Hello and welcome back! Our last post dived deep into our design detail, where we introduced ORRUS, our satellite collection system. While our design and concept have relatively stayed the same, we’ve had a few minor changes in the details, including the introduction of an International Coalition between space programs to support the project.


Design Freeze:

While ORRUS remains the solution to tackle the growing concern of space debris and with our “users” meant to be governments and satellite companies, its form has changed slightly. ORRUS now consists of a satellite, which has disassembling and tracking capabilities, in the centre of a perimeter ring truss-shaped collection bag, which stores the discard. We aim to first tackle the numerous defunct CubeSats, which have a short life span of 1-2 years. ORRUS is capable of tracking & capturing these CubeSats and disassembling them to separate the aluminium frame from other metals. These are stored in a bag, which will later be collected by a bag collection and storage system. It collects the ORRUS debris bags and brings them to one central location, where a power plant processes the materials from the ORRUS debris harvester. This power plant is a part of the shared public space infrastructure and is funded and maintained by members of the ISCP, which also aims to enable new methods of satellite manufacturing and maintenance.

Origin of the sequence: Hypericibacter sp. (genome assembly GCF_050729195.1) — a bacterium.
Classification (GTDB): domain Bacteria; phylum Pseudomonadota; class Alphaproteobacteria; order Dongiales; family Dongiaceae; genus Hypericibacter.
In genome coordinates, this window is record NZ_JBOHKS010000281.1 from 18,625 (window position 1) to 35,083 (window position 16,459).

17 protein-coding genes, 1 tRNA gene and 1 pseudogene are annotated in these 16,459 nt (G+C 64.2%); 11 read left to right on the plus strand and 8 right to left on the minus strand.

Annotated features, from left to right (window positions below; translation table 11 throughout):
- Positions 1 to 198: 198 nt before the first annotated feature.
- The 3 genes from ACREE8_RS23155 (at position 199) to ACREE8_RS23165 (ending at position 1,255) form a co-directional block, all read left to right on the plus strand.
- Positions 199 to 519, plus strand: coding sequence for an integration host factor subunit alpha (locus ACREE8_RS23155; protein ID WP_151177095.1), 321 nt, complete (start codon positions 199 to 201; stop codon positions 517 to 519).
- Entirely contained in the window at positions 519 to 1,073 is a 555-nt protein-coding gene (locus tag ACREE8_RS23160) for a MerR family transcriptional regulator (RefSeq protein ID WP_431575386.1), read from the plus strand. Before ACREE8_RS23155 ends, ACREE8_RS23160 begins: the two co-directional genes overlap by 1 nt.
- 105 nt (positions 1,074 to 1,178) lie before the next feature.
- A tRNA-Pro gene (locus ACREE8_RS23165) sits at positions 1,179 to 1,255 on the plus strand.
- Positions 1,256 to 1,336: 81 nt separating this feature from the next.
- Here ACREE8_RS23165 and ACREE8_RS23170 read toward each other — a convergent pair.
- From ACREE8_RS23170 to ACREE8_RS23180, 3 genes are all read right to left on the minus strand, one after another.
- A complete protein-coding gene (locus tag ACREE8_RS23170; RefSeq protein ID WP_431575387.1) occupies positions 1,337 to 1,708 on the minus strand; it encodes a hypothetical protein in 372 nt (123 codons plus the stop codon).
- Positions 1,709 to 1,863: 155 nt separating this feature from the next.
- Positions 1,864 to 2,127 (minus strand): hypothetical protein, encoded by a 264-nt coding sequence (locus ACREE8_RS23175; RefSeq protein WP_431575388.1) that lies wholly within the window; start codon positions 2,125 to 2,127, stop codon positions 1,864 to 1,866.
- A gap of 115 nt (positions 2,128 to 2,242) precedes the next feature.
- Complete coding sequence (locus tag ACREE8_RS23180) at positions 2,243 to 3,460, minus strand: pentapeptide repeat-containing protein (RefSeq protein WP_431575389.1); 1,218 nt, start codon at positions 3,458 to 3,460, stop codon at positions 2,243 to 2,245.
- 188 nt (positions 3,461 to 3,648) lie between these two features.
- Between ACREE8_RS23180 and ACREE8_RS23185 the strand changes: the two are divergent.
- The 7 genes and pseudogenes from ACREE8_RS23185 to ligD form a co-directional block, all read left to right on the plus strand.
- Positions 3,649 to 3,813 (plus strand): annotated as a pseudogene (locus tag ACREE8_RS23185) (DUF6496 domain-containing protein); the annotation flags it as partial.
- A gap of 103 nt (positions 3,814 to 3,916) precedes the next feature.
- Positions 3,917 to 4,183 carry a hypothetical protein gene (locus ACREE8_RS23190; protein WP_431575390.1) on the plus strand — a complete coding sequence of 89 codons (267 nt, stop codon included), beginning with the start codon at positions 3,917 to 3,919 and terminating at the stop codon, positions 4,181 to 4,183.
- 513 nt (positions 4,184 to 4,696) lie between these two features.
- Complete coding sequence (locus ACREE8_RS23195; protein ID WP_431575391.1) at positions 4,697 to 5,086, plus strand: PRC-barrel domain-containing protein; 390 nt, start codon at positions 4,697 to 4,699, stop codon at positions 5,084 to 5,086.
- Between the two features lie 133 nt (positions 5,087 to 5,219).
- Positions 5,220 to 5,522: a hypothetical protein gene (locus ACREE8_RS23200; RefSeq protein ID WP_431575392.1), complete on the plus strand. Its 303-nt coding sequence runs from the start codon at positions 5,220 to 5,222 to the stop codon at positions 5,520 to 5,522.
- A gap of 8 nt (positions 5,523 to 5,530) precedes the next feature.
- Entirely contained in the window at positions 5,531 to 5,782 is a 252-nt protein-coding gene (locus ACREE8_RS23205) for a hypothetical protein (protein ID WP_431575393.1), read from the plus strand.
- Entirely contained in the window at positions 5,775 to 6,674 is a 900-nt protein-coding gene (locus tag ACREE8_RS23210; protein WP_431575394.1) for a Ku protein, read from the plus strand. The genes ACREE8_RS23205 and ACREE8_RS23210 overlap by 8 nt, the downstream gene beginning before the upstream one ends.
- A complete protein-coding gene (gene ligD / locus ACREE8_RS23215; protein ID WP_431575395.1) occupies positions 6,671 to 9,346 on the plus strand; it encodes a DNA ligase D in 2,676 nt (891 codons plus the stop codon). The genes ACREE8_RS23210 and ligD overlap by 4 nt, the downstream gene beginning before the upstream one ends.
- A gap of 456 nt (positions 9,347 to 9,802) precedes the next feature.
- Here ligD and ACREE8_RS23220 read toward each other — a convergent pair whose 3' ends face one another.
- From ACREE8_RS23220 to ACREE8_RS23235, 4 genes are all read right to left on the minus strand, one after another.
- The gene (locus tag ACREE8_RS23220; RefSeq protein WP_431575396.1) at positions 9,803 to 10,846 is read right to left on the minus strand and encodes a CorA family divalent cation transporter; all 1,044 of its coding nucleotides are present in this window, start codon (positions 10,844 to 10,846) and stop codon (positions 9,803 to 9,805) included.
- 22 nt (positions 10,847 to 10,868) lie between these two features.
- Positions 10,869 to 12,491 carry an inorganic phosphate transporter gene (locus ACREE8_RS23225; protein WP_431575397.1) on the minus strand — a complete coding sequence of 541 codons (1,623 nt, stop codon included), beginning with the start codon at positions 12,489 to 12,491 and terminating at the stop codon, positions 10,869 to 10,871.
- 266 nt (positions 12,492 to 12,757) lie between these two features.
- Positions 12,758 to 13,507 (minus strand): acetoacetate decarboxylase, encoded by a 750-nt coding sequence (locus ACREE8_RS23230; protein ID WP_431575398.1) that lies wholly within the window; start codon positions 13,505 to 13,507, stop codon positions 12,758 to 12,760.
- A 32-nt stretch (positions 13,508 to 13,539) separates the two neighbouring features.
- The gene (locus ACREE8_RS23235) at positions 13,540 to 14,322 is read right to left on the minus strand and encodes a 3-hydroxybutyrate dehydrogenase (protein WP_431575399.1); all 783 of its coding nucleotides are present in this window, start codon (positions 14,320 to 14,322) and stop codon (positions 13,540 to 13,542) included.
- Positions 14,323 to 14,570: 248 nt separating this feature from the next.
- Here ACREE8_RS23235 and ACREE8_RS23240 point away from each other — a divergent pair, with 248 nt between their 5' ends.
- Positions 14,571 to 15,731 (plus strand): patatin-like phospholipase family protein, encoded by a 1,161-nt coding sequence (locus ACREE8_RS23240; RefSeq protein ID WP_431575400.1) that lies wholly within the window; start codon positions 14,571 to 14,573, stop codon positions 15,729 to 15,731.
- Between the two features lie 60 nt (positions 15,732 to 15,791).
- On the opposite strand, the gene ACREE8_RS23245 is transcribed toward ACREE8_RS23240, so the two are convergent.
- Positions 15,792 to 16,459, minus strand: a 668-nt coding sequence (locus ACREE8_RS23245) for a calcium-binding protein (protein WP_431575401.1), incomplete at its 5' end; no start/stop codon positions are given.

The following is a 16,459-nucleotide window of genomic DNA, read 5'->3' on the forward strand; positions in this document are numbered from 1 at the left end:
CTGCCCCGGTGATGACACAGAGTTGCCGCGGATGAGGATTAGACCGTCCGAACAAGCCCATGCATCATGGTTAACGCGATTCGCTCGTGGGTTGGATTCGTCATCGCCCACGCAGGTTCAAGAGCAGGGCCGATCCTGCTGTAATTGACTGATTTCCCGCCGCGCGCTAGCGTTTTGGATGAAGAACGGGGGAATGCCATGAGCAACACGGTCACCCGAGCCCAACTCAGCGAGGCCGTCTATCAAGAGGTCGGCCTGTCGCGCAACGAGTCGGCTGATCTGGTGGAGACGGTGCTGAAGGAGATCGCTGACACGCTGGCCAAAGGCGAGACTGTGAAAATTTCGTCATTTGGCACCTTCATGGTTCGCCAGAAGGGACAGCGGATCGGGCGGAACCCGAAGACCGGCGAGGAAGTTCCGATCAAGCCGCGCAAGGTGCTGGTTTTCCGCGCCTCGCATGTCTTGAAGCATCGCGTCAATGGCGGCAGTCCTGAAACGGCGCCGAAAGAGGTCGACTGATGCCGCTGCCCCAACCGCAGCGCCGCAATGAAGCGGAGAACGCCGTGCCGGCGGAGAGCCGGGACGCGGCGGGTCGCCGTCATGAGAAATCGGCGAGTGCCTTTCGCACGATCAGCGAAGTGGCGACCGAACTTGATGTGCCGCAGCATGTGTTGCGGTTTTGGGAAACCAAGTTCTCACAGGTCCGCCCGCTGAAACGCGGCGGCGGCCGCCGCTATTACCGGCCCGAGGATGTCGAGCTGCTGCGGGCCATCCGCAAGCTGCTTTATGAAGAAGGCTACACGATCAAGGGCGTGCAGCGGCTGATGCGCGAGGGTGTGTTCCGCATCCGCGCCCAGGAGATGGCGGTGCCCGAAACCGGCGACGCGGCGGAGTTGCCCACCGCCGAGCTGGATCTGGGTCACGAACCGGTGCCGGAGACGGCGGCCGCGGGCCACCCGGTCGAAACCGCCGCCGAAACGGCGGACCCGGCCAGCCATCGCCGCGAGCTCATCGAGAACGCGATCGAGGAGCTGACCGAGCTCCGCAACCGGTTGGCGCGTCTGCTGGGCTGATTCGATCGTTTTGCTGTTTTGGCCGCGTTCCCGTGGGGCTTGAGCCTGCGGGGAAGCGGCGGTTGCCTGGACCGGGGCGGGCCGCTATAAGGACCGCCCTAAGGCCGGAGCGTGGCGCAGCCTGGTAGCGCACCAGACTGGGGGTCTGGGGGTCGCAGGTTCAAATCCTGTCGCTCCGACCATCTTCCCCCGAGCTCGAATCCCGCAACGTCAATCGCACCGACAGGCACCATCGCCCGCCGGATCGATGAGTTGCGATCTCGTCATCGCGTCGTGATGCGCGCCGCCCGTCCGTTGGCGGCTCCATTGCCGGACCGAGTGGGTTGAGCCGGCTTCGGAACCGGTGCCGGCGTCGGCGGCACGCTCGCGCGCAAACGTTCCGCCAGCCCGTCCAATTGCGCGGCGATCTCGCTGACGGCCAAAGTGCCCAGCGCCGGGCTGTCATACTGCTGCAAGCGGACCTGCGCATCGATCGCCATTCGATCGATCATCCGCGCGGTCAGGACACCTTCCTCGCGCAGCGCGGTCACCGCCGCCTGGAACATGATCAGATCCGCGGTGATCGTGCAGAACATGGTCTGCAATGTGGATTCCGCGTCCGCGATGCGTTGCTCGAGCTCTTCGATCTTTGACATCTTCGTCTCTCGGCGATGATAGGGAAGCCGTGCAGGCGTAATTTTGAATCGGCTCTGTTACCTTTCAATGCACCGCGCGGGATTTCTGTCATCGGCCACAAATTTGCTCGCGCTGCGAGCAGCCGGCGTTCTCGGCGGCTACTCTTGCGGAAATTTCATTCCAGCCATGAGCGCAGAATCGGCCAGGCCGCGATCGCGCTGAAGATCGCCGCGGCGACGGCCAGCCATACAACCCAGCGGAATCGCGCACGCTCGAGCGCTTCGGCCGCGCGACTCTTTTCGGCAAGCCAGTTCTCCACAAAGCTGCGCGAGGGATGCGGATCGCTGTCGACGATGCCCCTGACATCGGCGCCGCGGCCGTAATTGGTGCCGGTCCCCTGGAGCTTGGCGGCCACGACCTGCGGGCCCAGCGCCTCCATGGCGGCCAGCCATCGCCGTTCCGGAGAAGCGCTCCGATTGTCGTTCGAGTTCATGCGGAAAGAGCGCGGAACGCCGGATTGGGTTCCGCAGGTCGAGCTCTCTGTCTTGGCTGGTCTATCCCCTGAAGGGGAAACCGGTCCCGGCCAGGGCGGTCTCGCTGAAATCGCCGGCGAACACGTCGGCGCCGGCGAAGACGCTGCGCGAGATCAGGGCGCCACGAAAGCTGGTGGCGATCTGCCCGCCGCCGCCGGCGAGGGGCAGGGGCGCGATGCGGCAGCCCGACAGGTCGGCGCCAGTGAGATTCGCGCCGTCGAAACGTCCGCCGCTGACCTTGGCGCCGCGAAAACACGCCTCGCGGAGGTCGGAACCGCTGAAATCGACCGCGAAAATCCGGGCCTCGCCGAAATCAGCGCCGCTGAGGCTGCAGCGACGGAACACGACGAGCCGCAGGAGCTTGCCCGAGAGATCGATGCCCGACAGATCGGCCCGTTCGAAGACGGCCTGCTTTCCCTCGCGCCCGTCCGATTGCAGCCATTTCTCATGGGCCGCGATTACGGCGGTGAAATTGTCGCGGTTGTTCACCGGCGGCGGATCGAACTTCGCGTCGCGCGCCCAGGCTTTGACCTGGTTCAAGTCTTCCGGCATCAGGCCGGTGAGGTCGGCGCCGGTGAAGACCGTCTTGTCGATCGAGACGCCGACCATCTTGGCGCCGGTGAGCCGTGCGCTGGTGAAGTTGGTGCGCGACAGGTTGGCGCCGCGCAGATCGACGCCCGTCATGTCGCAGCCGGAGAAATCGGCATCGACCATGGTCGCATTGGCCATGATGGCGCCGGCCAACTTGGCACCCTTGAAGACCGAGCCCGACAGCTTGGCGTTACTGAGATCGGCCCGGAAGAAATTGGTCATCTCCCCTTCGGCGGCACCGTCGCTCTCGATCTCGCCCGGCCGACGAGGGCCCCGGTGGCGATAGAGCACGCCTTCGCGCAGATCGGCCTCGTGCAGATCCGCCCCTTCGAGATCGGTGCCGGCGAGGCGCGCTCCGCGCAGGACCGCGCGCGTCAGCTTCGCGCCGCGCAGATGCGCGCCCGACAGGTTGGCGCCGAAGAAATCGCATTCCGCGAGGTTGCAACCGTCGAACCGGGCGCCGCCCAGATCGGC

The other function of ORRUS is to monitor and report data, which includes building a comprehensive database of the collected CubeSats, and information such as the type of material, size, mass, etc. to help with research in the established space industry. Our data will also be used in the “Orbitarium”, the visualisation aspect of our solution, which aims to provide digestible data to the public to raise awareness about the growing concern about space debris. An installation on Earth visualises the past and predicts the amount of debris in Earth’s LEO orbit, for the public to see. The goal is to raise awareness about space sustainability and how data usage affects it.

So, ORRUS has 3 system components – Debris collection, Data reporting, and Data visualisation. However, how do we plan to fund such an extensive operation?

An International Coalition

Before ORRUS is even launched, we propose the formation of an international coalition with space programs around the world, called the International Coalition of Space Programs, which is driven by the realisation that Earth’s orbit is a finite resource that requires equitable distribution and hence access to it needs to be regulated. The first task of the coalition is to propose a law that ensures equal launch rights to every country in the world. So, each country would receive an equal number of launches per year. There will be a free market, where the countries can trade launches for money. This way, developing countries that don’t use their launches can get funding for their space program. The goal is to create a more level playing field and more equitable access to space for all. Each launch transfer comes with a fee that goes towards funding the debris cleaning and collection mission. The coalition also regulates the collection of satellites through separate laws, since some of them have sensitive data and patented technologies inside them. If a satellite company has not communicated with its satellite in more than 6 months, it is deemed as public property and can be collected.


Implementation Roadmap